Inside the church, the leader faces us from the pulpit. He is a lean, Cassius-like fellow with the voice of an angel. With ancient ritual he directs us through the eighteenth-century singing-school procedure; he speaks of "lesson" and "class," not of song and choir.
"The lesson," he announces, "will commence on Number sixty-three."
We watch him peer closely at his book, and listen breathlessly as he softly sets the pitch. Then his hand sweeps to right, to center, to left, and we proclaim the tune he has pitched. We go through the tune together -- soprano, alto, tenor, and bass singing the syllables, "fa, sol, la..." calling to life notes that told the stern but virginal Elizabeth how the tune should go. With the tune pitched at last, the leader adjusts his glasses and looks about. "The words," he demands; and we sing the words:
"Brethren, we have met to worship and to adore the Lord, our God..."
As the singing continues, leader after leader is called upon. Each is a good leader and will tolerate no dragging, yet a point of courtesy and common-sense democracy demands that when his turn is finished he must give way to another. All who can lead must have a chance to lead. A casual coming and going among the class (congregation) is evident. But it, too, is informal and does not affect the charged feeling in the little churchhouse. The songs are burning and familiar. They are the life we live. As the hands of our leaders wave us through the deep rhythm of the spirituals, we feel our emotions in songs. We sing to please ourselves, and the deep organic surge keeps our voices together.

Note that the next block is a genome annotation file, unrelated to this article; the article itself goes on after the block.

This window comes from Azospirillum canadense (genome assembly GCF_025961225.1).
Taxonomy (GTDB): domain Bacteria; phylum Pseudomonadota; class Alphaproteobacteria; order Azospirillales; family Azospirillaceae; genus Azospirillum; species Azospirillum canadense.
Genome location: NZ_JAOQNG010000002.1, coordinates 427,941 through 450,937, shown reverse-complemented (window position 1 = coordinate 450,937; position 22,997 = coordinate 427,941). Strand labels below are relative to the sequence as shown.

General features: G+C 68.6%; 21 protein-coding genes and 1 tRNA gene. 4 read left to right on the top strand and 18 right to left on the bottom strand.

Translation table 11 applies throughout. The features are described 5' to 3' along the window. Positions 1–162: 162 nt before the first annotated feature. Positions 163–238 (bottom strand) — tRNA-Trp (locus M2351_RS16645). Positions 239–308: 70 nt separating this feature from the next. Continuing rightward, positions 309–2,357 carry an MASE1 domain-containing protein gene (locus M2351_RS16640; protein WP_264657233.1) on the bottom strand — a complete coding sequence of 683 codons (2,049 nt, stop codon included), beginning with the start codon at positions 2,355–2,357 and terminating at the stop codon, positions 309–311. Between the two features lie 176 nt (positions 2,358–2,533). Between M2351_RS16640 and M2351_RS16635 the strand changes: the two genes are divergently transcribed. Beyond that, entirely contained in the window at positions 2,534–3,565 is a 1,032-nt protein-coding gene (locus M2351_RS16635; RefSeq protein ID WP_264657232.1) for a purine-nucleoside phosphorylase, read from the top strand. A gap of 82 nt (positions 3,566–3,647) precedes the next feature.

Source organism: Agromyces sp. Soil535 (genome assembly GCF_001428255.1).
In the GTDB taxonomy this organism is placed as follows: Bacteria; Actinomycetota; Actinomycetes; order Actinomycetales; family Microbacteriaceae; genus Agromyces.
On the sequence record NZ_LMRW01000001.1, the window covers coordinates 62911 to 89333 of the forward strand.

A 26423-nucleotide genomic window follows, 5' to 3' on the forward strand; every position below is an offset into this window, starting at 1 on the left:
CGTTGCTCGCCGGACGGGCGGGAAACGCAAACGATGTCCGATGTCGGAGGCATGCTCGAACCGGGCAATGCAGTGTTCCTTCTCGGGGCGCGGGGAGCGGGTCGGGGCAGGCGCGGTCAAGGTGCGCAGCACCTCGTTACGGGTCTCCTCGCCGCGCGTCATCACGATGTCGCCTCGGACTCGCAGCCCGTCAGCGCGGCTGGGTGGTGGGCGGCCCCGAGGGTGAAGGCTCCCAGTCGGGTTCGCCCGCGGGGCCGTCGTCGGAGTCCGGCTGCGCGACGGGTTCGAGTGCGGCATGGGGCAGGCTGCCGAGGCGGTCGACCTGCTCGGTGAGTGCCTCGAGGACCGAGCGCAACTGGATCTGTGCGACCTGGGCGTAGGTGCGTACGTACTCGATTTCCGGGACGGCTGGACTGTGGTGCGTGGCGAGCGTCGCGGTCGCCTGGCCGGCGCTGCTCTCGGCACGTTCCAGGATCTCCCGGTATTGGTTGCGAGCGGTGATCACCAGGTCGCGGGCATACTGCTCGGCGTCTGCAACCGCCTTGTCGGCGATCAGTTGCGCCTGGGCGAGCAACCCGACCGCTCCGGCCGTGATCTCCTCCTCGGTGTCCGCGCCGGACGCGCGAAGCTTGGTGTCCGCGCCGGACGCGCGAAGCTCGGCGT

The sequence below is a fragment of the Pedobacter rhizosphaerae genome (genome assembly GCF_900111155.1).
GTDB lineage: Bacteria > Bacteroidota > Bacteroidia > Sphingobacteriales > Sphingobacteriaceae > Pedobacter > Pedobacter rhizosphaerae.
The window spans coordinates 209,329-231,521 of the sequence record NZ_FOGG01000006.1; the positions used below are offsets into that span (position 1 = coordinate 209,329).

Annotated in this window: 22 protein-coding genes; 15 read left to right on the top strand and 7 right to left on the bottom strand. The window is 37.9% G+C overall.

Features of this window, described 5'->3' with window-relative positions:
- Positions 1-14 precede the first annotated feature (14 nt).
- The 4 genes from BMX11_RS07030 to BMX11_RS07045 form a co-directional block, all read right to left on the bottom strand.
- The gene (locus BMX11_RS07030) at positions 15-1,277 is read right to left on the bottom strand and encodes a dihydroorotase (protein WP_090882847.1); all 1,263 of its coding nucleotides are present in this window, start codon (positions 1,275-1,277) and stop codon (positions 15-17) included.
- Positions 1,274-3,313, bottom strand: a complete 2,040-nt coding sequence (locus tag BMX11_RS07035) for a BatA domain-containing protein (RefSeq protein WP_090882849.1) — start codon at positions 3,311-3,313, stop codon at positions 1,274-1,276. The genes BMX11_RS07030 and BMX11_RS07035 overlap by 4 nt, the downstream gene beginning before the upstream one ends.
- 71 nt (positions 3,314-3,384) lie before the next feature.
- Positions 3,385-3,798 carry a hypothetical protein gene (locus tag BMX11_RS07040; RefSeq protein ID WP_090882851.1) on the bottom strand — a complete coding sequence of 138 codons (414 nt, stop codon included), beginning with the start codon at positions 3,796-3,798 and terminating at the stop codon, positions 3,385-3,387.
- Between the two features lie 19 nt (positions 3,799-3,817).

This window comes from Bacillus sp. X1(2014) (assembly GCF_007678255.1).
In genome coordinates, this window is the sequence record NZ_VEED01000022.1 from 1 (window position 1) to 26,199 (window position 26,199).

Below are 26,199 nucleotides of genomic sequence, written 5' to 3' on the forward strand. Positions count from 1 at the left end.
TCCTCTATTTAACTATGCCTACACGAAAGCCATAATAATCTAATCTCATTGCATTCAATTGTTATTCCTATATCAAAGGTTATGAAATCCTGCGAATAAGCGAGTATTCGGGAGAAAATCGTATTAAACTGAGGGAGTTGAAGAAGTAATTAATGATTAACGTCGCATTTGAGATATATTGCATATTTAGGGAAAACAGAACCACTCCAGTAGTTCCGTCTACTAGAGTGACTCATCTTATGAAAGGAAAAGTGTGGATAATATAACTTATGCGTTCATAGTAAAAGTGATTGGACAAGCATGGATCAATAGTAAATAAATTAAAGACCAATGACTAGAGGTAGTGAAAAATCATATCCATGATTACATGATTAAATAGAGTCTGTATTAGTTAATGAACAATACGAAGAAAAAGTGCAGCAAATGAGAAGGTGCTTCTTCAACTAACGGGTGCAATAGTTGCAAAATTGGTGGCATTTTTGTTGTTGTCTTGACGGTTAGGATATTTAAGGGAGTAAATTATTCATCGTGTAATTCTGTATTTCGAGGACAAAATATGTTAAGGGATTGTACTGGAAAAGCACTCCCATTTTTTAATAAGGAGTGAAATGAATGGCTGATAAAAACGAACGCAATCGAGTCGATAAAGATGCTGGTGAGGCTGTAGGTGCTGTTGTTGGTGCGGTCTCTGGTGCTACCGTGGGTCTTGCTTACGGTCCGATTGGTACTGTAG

At noon, however, the Sacred Harp is laid momentarily aside, and we go outside for dinner on the grounds. Mules, tied nearby and sensing neglect, bray long and deep. Dust, kicked up by thudding heels, rises to make breathing difficult and to intensify the heat. Yet no one notices, for baskets of food have been brought forth and their contents spread in long, shady rows beneath the trees.
A stout, middle-age lady with a hand for such things faces the milling, conversing crowd, gathers up the folds of her apron and carefully wipes her hands.
"You folks can come on now," she says. "you men folks take some of everything and eat all you want."
After a time, a leader gathers a group about him within the church. He pitches a tune and asks for the words; and "Come Ye Faithful..." rolls beckoning out into the grove, fetching us in. A new song is selected.
"I don't like it drug out," the leader cautions. "I like it pert, like you did before you ate."
His arm sweeps down, sweeps us back into the archaic splendor of choral music. The songs move from lesson to lesson; the leadership swings from the seasoned old fellows to the young and obviously frightened tyro. But the tune never wavers, the rhythm does not drag. All that remains is movement and sound, with the latter still unabatedly prominent. We have found a grace of heart and, for the moment, a joyous way of living. (pp. 18-20)